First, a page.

matter of dividing the advantage ‘equally’ between the two countries (1826,
In England linen will fall, in relation to cloth, from the knowledge
that 10 yards of cloth will purchase more than 15 yards of linen in
Germany; and in Germany linen will rise as compared with cloth,
from a knowledge that 20 yards of linen, if sent to England, will
purchase more than 10 yards of cloth. It is the inevitable eﬀect of
such an interchange to bring the relative value of the two commodi-
ties to a level in the two countries; that is, to make the purchasing
power of linen in respect to cloth, and of cloth in respect to linen,
the same in both; bating the diﬀerence in the cost of carriage, each
country paying the cost of the carriage of the commodity which
it imports, and the value of that article being so much higher in
the country which imports than in that which exports it. (1826,
Mill does not further specify the working of competition. Are the domestic
prices of the exchanged commodities now disconnected from their labour val-
ues, and do market prices deﬁnitely prevail over natural prices, and supply and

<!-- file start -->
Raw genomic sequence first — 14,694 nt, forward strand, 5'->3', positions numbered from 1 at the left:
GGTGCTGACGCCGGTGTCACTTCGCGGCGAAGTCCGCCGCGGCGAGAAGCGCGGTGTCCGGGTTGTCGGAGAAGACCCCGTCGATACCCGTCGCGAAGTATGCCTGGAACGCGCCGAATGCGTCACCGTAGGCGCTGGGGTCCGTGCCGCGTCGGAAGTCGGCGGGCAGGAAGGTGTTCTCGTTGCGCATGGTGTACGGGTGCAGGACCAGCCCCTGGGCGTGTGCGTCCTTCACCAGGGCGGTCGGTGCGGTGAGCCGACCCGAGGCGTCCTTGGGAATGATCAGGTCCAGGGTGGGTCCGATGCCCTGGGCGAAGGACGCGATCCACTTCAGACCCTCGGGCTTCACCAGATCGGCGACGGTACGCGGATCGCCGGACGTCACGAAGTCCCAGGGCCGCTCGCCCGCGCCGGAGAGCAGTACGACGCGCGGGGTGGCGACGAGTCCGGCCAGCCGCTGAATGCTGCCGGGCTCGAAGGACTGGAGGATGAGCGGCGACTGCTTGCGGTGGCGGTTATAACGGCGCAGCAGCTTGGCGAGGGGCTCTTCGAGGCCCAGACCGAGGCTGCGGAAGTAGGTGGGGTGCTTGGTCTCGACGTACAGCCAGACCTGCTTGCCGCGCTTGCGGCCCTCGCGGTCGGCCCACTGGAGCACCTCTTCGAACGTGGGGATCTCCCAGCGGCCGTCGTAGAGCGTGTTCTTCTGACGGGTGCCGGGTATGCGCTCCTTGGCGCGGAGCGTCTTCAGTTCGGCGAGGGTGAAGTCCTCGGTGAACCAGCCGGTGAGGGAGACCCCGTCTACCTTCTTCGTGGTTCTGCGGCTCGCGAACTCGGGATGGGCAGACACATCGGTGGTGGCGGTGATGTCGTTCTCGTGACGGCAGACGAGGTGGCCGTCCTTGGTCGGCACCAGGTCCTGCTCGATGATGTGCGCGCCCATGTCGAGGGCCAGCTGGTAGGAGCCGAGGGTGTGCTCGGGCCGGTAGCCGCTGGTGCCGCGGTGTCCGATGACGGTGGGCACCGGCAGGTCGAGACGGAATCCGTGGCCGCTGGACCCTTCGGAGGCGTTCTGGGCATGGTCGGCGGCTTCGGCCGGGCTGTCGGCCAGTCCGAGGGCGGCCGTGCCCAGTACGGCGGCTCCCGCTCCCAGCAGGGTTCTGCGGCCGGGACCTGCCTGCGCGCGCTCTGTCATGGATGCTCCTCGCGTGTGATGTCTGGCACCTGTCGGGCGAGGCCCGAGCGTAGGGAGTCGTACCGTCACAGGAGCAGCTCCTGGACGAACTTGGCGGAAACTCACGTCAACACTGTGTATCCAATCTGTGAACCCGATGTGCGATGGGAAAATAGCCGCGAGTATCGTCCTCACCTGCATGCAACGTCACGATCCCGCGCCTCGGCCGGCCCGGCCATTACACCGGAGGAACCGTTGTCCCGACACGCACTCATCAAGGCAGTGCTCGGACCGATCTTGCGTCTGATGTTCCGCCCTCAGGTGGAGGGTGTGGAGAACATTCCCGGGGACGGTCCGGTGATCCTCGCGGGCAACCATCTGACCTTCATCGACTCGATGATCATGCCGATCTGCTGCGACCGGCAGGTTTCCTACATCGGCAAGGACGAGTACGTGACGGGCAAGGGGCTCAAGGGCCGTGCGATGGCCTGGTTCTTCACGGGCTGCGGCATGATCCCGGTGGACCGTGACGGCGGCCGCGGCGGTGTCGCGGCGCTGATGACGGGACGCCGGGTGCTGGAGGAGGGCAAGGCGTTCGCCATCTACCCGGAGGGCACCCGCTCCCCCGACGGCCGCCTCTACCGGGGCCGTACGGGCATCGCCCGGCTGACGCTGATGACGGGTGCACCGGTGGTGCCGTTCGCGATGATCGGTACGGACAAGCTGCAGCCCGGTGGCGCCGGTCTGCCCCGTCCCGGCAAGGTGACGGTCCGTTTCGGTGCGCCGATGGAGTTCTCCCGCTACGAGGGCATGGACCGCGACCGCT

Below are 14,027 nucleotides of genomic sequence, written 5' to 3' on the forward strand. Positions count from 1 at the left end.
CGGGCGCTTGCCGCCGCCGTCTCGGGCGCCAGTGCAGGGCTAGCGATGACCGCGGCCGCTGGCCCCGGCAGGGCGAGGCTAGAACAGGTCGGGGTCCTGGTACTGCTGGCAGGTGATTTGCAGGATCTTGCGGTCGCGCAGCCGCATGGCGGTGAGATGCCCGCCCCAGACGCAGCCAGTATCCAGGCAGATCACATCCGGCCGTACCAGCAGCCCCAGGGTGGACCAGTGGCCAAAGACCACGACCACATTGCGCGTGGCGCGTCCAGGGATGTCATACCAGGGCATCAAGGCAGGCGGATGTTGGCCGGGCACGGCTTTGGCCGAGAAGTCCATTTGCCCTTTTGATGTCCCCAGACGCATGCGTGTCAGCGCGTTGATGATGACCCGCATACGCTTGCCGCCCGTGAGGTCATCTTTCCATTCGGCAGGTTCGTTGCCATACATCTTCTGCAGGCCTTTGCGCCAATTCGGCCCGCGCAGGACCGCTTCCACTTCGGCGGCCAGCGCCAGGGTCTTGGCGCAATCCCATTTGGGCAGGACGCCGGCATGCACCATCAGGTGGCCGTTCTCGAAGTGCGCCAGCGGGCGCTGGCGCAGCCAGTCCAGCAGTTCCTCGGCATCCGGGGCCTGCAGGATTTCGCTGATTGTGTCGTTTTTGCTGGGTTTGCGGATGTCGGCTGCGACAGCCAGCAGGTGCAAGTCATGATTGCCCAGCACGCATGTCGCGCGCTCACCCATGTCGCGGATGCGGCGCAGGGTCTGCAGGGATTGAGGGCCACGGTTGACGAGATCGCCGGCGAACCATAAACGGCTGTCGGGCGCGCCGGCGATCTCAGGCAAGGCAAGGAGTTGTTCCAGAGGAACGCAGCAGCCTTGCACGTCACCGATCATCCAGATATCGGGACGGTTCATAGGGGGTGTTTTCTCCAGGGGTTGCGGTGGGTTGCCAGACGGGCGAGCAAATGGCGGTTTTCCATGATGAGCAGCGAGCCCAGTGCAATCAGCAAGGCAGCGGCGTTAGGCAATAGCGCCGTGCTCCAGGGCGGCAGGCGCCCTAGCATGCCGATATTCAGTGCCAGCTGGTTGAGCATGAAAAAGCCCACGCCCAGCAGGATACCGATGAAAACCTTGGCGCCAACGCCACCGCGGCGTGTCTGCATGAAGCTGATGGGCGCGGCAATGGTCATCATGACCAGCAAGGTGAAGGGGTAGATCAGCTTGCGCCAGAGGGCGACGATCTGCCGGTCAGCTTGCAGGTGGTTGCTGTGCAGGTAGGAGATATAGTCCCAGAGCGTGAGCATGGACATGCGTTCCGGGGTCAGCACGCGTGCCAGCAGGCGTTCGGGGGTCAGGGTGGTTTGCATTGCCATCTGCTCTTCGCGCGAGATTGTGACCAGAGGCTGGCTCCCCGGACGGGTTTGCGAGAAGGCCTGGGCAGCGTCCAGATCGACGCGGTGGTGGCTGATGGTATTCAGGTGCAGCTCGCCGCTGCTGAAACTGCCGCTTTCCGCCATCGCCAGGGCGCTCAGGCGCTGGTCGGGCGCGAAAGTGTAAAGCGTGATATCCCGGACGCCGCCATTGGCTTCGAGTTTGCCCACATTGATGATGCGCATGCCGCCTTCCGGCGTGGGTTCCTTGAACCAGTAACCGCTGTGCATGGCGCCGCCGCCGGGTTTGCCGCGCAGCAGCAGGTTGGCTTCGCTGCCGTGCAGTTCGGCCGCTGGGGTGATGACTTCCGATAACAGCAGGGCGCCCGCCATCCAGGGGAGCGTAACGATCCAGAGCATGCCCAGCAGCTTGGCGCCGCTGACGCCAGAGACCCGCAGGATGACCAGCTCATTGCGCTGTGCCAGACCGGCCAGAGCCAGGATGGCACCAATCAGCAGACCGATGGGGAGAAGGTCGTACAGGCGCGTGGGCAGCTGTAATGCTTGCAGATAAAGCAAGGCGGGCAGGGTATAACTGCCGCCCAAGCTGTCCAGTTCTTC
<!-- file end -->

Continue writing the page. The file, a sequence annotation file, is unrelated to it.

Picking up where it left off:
demand over labour values? Or, in each country, are the domestic prices of
imported commodities equal to their natural prices in the exporting countries,
plus the ‘cost of carriage’? James Mill is elusive on that point, but it seems
that he adopts Ricardo’s solution, that is, the second one just mentioned (Fac-
carello 2015b, 774–5). Three years later, John Stuart Mill was to adopt the
As a matter of fact, for Ricardo, if the transportation costs are neglected,
‘no more will be paid for commodities by foreign purchasers than by home
purchasers; the price which they will both pay will not diﬀer greatly from
their natural price in the country where they are produced’ (1951–73, I, 340–
41). Suppose, Ricardo argues, that one unit of corn costs £3 in France and £6
in England because of a prohibition on the importation of corn in this country.
James Mill on comparative advantage 21
Suppose now that the prohibition is removed. Importation of corn from France
changes the corn price in England. But by how much? All other things being
equal, until the English consumer pays the French natural price:
. . . corn would fall in the English market, not to a price between
6l. and 3l., but ultimately and permanently to the natural price
of France, the price at which it could be furnished to the English
market, and aﬀord the usual and ordinary proﬁts of stock in France.
(1951–73, I, 374–5)
In the context of his monetary analysis (below), and as a consequence of an